During that window of time, I also was there sitting witness to an emergence of autism spectrum disorders and premature puberty, the explosion in rates of childhood obesity and the rapid climb in cesarean section deliveries. In WIC clinics I first saw young autistic children wearing protective helmets– and learned of Asperger’s Syndrome from a mother whose child had recently been diagnosed. There too, I watched the mandated vaccination requirements for children expand. In clinical settings, I encountered nine-year-old girls who had begun menstruating and young teens with Type 2 Diabetes. Shocked and alarmed I wrote to Dr. Philip Incao–a leader in protecting the health of children from the impacts of modern experience–to both share my observations and to appreciate his wisdom about approaching healing through supporting the body.
The preservation and promotion of health and the practice of medicine have been around since the beginning of humankind. All exist in the context of place and time, and are dependent upon previous knowledge, expanding technologies, changing cultural, social and physical environments and the influence of economic forces. Extremes of conditions must present and mistakes uncovered before new solutions can be found. Newer approaches can lead to both life-sustaining miracles as well as compromising catastrophes. And, some ancient healing agents and practices are still profoundly relevant today.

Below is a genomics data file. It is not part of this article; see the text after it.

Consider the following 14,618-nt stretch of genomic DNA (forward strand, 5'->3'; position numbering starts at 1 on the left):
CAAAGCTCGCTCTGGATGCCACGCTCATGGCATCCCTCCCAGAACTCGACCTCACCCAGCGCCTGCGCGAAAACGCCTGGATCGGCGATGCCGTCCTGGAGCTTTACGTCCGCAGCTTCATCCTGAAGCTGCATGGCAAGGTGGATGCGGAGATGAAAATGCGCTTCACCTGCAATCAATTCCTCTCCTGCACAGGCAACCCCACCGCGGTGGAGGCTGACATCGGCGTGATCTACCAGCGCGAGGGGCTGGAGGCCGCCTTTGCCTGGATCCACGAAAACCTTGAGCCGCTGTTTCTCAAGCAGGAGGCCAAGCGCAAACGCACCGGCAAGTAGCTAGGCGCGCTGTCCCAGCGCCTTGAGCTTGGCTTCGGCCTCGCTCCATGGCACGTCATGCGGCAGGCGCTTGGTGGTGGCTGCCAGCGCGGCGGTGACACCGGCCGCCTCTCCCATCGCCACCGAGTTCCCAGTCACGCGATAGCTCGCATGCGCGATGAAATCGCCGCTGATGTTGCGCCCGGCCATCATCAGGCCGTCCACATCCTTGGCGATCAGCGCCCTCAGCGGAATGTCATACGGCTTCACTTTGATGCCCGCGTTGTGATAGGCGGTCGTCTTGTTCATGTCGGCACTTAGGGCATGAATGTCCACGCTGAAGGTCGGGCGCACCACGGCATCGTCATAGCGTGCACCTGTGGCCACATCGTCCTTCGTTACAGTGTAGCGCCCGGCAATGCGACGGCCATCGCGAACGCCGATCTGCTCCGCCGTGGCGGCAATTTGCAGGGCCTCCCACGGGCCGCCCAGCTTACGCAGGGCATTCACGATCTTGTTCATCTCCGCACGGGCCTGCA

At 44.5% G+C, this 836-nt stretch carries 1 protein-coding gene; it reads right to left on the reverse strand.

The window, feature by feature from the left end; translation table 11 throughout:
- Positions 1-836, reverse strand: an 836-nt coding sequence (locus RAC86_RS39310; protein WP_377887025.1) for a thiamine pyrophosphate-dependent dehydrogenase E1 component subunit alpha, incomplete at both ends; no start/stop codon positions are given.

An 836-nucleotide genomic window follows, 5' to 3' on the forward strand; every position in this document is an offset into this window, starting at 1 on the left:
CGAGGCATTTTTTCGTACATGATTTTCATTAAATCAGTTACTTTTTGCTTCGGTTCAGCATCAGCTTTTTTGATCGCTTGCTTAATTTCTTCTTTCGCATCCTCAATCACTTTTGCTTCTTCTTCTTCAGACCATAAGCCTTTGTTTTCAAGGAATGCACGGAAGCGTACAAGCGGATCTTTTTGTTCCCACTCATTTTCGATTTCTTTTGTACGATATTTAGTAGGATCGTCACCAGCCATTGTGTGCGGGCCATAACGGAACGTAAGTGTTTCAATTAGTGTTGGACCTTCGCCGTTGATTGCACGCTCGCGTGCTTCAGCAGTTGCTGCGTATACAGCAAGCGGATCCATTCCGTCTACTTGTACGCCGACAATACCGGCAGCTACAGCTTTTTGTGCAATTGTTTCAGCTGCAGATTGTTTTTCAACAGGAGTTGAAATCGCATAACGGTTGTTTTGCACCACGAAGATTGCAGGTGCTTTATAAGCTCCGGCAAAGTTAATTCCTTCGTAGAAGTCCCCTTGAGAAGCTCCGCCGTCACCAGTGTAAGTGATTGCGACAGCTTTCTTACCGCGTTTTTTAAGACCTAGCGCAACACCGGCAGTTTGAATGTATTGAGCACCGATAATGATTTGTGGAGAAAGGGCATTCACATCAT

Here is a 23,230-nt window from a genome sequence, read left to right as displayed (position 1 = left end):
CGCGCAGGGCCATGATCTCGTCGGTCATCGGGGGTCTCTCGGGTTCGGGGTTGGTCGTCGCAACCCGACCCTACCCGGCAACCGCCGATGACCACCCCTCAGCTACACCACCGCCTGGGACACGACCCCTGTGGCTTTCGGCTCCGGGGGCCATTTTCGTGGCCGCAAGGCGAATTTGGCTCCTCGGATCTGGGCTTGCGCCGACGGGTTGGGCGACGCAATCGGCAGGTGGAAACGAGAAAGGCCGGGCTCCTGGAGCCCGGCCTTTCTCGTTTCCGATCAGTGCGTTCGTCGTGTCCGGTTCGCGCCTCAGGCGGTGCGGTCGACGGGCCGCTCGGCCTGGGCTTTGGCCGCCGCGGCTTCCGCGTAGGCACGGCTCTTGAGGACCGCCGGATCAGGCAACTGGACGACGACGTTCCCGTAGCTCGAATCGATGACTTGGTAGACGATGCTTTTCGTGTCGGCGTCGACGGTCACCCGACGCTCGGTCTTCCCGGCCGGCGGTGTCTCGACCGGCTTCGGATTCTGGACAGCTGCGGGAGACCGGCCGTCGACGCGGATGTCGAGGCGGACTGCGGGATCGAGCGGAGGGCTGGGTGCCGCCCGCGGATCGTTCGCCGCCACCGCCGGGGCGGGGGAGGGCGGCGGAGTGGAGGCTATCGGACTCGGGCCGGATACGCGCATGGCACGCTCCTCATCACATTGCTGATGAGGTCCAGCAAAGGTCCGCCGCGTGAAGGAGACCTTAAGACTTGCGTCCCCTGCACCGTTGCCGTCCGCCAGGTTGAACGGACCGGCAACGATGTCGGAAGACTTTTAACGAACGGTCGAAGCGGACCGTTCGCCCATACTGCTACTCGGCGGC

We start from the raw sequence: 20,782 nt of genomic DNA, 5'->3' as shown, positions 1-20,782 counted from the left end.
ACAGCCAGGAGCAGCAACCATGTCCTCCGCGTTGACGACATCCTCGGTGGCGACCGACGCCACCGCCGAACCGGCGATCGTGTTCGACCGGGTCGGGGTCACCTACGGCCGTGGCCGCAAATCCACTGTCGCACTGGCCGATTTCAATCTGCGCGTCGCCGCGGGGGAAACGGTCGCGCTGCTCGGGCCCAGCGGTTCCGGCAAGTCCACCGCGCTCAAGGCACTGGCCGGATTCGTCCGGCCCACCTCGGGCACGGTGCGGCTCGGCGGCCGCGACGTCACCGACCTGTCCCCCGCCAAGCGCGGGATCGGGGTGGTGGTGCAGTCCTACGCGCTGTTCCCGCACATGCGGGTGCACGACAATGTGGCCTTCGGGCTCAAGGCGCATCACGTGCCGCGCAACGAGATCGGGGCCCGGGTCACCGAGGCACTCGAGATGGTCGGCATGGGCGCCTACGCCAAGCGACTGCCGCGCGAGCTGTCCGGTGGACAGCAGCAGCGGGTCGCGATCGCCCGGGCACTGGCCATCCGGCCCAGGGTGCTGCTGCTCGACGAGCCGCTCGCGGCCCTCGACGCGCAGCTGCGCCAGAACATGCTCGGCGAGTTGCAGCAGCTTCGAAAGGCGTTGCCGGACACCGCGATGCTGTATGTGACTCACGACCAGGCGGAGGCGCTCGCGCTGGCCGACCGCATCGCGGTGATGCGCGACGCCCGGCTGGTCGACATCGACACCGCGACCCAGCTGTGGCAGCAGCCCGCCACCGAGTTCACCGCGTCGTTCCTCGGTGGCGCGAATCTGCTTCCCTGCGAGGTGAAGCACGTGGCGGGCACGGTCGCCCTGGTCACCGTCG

Of course, antibiotics are a modern medical miracle, major agents in the mitigation of the morbidity and mortality associated with many illnesses that had previously ravaged large swaths of humanity. I am not suggesting that they are the only contributor to the many conditions that currently plague us. But, they serve as an example of how the inappropriate use of and reliance on drugs, coupled with a lack of a holistic view of the body and healing can result in questionable if not outright harmful outcomes.
I have ‘also been there’ for a number of other health-related setbacks and breakthroughs –some of whose impacts may have already sat before the jury while others still await the perspective of hindsight. However, in the now, the spotlight is shining on the importance of maintaining our gut health and providing our bodies with the very good bacteria probiotics can provide through the proper foods or supplements. They restore the balance sometimes disrupted by antibiotics–the balance that may be essential to both prevent and address a myriad of health conditions we are only beginning to imagine.
I recommend a read of this comprehensive and helpful primer on understanding and choosing the best probiotic supplements by the good folk at Reviews.com. They have sorted through a lot of information and reviewed many products–doing the work, so that you may be able to say, ‘I am here’ on a new pathway towards improved wellness.
Oh, but don’t forget to eat these great probiotic-rich foods that you can make with these really nice recipes provided by Nutritionist, Yuri Elkaim. Some may beautifully grace your Thanksgiving table.
In health, Elyn
My Plate Haiku:
Are we what we eat? Or do we eat what we are? Are they the same thing? by Julie